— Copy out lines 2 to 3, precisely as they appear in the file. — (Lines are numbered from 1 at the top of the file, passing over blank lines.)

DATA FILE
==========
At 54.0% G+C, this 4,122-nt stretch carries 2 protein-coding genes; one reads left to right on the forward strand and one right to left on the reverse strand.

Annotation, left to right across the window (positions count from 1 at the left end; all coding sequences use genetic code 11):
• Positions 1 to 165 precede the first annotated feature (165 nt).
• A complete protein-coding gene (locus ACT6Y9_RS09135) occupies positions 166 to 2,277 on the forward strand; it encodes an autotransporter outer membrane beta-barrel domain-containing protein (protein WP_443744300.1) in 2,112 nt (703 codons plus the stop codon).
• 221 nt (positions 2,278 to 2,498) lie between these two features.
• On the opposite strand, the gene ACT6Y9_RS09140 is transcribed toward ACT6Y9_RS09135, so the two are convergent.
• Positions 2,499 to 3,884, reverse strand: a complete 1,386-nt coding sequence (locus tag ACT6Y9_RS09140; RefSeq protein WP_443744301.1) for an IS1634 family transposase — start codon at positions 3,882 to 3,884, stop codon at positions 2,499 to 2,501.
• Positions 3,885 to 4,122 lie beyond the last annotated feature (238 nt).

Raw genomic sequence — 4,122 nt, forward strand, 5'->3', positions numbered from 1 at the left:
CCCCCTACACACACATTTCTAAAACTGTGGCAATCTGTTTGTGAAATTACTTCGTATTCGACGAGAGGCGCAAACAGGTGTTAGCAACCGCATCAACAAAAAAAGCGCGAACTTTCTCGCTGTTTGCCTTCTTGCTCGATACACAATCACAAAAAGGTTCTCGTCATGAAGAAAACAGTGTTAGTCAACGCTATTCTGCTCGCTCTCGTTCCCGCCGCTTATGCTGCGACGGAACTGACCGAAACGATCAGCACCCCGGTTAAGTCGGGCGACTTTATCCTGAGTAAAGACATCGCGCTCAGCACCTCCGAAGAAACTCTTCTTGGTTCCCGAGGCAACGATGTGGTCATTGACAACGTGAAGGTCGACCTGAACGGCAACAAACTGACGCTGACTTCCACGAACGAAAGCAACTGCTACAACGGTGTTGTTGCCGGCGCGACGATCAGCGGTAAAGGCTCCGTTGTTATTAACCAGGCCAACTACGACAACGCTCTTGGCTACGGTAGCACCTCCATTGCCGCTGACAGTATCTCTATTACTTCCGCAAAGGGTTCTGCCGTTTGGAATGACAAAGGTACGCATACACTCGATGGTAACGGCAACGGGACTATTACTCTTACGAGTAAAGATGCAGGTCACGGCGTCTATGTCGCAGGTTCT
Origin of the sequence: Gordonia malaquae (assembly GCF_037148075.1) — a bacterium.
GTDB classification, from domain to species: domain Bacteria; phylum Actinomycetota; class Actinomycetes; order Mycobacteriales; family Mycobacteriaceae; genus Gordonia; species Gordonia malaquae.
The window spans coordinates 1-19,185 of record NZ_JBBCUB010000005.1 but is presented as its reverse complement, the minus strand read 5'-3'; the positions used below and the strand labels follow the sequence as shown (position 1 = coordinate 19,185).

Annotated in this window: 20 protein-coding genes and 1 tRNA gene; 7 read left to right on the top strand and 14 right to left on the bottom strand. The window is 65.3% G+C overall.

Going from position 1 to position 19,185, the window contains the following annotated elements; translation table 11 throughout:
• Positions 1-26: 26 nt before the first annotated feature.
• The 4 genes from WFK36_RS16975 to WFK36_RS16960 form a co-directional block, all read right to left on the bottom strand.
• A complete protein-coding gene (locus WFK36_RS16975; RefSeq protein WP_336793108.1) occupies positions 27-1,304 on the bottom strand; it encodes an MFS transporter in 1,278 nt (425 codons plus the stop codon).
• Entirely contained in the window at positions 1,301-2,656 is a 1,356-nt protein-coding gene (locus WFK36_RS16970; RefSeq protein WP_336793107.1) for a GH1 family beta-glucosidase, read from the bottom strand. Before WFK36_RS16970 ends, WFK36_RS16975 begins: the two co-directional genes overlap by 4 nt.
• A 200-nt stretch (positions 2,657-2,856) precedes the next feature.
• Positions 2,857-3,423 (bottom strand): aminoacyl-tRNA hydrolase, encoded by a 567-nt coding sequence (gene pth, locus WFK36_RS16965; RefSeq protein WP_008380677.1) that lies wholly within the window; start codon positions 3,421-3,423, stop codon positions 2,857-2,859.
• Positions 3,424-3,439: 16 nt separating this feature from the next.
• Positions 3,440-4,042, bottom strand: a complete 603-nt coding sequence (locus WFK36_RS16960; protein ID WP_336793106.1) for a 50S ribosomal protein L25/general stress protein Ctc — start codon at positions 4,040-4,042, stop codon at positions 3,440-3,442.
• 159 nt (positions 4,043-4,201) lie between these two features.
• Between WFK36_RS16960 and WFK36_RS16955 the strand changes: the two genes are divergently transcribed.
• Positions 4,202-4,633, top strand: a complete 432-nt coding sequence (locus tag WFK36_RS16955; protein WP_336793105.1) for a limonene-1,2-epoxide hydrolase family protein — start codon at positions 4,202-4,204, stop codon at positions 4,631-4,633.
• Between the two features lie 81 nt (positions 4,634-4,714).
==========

Annotation, left to right across the window (positions count from 1 at the left end; all coding sequences use genetic code 11):
• Positions 1 to 165 precede the first annotated feature (165 nt).